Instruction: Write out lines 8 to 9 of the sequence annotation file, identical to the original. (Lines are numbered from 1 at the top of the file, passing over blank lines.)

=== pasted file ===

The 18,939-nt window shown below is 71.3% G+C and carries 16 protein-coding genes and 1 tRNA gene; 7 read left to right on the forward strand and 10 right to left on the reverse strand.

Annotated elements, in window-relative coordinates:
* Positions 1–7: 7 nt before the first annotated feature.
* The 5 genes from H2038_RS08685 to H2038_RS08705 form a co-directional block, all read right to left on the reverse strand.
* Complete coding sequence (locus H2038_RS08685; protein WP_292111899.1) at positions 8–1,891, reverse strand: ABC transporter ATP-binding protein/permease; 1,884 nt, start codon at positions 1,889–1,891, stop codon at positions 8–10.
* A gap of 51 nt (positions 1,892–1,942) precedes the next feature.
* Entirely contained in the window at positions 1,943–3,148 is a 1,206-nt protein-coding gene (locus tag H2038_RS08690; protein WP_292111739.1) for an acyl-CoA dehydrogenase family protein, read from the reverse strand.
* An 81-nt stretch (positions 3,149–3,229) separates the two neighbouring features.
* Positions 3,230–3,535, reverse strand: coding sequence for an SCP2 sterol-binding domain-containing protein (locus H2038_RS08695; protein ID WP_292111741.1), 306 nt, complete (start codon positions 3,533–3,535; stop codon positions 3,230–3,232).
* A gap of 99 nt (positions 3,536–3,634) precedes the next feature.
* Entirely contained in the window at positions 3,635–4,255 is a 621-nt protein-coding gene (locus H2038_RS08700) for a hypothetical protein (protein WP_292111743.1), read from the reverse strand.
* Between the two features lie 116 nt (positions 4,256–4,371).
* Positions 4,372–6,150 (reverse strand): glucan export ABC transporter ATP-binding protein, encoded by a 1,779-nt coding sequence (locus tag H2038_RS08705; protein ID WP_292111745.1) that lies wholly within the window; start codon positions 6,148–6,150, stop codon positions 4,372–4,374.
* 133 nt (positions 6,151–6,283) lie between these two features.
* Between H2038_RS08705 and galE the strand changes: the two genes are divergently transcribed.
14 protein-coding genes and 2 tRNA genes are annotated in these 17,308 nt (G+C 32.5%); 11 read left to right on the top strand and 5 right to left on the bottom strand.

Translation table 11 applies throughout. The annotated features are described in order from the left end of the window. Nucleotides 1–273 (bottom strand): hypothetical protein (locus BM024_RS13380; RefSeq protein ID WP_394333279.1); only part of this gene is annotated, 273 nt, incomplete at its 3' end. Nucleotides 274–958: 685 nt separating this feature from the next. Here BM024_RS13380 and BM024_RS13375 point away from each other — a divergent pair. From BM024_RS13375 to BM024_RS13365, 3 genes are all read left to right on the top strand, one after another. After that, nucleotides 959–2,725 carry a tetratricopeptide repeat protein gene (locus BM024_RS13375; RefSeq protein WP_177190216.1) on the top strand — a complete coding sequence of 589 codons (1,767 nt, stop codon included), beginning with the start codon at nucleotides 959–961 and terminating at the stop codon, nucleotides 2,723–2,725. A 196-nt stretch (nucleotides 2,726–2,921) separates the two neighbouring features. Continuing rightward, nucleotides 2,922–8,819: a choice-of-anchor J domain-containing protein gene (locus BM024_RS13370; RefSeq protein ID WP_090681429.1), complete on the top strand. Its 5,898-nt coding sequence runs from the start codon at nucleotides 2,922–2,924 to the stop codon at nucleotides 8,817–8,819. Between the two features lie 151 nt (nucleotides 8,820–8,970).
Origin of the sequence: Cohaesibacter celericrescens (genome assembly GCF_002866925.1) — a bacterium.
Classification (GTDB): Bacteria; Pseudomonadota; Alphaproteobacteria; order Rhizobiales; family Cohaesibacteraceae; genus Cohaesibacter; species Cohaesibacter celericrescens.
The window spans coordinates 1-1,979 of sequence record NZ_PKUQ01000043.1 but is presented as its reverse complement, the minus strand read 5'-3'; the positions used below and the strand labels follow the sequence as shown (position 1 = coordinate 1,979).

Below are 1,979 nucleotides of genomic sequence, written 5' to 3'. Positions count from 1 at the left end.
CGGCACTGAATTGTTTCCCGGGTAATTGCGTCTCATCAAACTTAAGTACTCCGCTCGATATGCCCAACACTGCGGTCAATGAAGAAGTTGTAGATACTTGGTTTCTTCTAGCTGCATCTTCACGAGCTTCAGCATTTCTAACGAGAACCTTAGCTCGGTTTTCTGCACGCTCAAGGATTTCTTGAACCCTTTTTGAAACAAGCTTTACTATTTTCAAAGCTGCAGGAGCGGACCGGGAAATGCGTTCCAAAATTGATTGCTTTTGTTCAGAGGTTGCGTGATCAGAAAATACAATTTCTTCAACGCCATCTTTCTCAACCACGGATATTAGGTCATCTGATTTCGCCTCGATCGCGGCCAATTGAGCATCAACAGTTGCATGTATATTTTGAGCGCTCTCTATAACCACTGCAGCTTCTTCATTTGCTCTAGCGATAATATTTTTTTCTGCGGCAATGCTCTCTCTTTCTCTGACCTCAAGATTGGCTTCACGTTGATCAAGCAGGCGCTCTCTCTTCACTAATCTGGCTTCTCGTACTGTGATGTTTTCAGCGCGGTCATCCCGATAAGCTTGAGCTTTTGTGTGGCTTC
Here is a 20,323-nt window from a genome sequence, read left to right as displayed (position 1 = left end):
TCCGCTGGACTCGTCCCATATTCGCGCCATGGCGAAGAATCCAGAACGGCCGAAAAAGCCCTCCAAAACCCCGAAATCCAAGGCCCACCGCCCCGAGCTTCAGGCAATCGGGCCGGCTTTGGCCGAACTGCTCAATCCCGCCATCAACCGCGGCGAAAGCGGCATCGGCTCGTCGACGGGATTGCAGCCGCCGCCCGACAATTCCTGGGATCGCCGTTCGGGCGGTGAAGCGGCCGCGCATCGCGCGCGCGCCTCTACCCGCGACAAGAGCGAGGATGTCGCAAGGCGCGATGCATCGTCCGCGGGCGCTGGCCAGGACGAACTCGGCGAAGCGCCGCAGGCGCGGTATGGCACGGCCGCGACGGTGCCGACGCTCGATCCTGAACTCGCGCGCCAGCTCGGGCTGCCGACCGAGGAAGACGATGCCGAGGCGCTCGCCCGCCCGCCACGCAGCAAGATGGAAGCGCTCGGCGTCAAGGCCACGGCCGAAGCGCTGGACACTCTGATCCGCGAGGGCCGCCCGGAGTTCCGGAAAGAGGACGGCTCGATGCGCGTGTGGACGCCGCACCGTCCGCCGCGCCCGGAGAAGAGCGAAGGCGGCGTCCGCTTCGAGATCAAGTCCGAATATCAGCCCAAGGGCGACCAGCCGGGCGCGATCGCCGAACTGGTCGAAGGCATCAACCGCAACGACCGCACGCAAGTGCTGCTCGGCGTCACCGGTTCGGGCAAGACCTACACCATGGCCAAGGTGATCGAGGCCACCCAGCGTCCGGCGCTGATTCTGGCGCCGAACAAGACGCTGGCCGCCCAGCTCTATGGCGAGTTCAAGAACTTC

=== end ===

* An 81-nt stretch (positions 3,149–3,229) separates the two neighbouring features.
* Positions 3,230–3,535, reverse strand: coding sequence for an SCP2 sterol-binding domain-containing protein (locus H2038_RS08695; protein ID WP_292111741.1), 306 nt, complete (start codon positions 3,533–3,535; stop codon positions 3,230–3,232).